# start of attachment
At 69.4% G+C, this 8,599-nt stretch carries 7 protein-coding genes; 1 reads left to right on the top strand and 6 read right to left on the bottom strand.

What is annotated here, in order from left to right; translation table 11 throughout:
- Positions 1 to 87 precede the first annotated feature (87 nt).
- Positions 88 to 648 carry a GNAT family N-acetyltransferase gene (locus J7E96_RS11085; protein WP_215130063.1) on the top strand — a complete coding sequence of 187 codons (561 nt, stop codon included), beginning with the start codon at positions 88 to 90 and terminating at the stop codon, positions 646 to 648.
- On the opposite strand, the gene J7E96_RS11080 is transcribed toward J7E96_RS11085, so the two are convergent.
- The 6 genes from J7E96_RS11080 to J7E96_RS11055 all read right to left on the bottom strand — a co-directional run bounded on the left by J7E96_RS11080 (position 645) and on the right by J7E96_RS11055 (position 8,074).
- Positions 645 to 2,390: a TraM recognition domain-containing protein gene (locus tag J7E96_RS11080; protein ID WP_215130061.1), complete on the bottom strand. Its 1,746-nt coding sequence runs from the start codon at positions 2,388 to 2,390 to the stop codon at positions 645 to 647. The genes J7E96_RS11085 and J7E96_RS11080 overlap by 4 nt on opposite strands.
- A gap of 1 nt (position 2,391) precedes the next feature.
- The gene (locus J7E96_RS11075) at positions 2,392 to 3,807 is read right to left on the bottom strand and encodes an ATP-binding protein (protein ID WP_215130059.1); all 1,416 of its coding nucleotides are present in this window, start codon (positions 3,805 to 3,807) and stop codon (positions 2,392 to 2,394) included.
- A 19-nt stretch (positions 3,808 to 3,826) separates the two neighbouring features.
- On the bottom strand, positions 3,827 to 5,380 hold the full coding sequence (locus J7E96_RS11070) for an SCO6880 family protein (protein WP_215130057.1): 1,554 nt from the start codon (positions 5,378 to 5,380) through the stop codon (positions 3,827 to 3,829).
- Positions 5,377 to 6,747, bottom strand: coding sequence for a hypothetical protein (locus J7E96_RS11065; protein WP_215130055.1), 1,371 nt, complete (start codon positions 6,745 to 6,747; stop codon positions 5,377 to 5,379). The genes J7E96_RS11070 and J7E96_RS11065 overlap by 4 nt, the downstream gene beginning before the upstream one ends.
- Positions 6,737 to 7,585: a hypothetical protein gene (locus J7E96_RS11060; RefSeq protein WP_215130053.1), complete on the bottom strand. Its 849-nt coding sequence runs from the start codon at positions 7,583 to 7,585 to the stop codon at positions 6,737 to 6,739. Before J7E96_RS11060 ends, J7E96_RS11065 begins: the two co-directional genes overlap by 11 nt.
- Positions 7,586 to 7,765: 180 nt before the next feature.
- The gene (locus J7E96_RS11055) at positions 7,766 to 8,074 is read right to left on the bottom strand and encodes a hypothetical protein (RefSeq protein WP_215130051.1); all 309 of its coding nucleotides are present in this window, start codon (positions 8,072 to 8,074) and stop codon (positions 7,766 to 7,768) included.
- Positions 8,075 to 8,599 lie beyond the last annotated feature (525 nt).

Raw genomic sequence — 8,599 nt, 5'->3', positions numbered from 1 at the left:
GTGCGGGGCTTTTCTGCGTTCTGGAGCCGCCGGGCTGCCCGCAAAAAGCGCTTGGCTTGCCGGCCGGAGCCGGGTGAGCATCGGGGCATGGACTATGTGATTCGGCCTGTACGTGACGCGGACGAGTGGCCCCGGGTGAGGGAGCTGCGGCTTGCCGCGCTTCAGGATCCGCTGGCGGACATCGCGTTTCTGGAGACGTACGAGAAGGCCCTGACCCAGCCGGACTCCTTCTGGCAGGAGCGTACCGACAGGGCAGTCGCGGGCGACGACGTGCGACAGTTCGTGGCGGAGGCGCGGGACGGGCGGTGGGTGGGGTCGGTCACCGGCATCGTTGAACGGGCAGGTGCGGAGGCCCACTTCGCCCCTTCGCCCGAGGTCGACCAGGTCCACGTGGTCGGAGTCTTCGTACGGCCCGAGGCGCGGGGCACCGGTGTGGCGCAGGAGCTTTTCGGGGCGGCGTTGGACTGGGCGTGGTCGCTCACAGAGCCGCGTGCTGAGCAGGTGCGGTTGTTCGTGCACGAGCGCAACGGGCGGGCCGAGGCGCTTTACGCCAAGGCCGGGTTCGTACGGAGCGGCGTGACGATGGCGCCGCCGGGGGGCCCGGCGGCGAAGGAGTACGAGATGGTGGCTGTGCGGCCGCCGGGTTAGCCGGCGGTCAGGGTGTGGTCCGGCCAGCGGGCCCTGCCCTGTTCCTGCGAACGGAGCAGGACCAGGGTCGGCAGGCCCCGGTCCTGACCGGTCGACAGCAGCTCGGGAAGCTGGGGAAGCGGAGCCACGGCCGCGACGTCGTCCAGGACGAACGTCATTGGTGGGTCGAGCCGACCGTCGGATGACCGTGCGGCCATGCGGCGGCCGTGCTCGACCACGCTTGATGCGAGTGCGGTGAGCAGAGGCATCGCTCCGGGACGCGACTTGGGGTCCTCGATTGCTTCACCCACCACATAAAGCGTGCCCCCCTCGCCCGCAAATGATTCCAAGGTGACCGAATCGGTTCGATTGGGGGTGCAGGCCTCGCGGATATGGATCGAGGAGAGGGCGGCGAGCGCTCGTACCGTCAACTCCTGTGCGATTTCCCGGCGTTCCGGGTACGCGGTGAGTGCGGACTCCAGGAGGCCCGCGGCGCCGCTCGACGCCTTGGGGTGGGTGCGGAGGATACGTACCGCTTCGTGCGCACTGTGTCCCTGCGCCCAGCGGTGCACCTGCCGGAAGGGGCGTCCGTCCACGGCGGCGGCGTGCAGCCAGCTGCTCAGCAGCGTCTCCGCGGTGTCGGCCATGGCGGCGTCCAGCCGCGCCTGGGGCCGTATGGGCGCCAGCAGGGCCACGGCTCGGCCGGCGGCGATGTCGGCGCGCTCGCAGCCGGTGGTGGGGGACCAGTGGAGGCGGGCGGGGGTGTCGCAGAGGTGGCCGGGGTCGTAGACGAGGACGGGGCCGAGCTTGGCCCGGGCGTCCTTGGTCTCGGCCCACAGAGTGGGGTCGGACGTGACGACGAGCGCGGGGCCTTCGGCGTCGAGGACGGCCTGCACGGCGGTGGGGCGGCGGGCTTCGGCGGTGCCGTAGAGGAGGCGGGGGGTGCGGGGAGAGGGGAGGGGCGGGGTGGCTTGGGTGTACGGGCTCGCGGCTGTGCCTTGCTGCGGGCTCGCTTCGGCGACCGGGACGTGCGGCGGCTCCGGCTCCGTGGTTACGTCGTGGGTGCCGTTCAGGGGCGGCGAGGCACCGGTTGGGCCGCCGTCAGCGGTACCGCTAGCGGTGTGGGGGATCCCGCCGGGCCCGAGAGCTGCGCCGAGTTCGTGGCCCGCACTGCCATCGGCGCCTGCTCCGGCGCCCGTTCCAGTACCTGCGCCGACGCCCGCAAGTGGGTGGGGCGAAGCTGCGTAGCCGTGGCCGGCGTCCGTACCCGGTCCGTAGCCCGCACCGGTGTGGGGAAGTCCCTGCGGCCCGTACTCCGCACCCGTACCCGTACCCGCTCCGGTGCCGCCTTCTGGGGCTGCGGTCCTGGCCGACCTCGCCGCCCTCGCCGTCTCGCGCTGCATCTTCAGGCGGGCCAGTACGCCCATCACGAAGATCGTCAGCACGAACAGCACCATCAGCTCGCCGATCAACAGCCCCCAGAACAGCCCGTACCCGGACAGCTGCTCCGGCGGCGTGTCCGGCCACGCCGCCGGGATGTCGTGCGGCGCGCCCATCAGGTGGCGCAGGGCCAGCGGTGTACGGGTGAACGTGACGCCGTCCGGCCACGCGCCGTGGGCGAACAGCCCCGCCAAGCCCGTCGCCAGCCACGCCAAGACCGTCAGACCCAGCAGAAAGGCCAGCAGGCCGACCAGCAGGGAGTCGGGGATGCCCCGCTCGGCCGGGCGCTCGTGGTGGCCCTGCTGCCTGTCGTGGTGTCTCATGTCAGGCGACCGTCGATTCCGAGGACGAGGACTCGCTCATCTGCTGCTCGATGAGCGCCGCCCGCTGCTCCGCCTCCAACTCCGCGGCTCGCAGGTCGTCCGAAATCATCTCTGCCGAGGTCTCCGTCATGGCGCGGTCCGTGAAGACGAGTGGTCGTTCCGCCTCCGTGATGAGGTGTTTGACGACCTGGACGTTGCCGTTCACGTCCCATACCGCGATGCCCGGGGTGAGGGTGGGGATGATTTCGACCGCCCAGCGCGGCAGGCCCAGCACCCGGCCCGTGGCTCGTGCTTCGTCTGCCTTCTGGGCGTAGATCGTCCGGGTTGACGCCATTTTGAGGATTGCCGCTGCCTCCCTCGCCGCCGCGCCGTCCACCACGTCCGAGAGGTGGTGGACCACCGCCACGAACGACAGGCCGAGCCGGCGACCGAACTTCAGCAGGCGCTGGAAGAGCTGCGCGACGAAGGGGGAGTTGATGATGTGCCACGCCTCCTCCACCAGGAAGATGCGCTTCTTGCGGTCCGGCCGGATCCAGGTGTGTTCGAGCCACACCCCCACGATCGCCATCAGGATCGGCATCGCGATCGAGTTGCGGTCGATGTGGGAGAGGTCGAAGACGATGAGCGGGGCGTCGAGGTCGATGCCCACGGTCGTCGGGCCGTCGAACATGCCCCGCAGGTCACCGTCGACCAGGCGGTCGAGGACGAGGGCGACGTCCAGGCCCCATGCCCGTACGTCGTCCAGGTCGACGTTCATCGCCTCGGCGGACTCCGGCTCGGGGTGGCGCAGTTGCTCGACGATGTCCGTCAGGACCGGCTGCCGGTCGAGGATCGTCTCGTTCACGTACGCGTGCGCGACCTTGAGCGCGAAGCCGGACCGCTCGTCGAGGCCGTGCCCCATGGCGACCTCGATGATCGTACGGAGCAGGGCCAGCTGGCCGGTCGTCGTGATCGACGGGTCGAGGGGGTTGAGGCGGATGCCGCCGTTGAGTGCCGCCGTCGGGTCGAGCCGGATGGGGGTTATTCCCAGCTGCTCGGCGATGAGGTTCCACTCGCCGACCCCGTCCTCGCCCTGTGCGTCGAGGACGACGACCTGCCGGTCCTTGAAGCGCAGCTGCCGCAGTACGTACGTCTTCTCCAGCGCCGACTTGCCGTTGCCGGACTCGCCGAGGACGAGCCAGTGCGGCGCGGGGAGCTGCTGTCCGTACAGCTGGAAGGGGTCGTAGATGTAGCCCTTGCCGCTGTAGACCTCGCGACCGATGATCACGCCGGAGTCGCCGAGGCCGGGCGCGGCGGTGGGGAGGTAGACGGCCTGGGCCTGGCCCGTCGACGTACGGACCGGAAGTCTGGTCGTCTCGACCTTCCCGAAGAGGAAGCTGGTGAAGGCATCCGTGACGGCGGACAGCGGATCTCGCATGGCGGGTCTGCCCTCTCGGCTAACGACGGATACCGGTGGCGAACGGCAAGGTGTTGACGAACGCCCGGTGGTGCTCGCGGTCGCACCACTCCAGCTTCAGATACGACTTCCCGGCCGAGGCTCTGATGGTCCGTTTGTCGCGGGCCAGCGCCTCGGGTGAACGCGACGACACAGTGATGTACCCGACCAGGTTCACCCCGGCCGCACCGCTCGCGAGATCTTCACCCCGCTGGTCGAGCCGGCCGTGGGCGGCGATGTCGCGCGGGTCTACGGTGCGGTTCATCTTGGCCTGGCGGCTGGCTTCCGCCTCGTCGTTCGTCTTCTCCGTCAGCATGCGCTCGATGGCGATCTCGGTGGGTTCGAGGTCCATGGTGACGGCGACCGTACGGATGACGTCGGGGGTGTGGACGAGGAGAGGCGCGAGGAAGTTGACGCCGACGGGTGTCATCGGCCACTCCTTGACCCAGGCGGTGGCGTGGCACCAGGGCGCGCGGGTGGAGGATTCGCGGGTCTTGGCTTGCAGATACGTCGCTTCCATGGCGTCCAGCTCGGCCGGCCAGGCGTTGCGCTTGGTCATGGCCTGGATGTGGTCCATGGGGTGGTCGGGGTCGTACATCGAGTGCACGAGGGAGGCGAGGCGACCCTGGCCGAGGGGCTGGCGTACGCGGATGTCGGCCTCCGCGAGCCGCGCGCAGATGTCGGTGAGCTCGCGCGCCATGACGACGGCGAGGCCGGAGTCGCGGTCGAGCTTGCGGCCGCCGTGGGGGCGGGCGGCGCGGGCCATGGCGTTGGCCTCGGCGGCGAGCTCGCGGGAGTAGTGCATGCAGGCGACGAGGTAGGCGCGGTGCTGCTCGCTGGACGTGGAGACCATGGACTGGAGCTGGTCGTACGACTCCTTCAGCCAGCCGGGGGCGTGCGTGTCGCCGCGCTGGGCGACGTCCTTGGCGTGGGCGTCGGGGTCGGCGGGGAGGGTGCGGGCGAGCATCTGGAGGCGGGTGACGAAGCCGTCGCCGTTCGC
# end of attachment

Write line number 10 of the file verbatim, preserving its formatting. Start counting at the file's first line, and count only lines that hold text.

- A 19-nt stretch (positions 3,808 to 3,826) separates the two neighbouring features.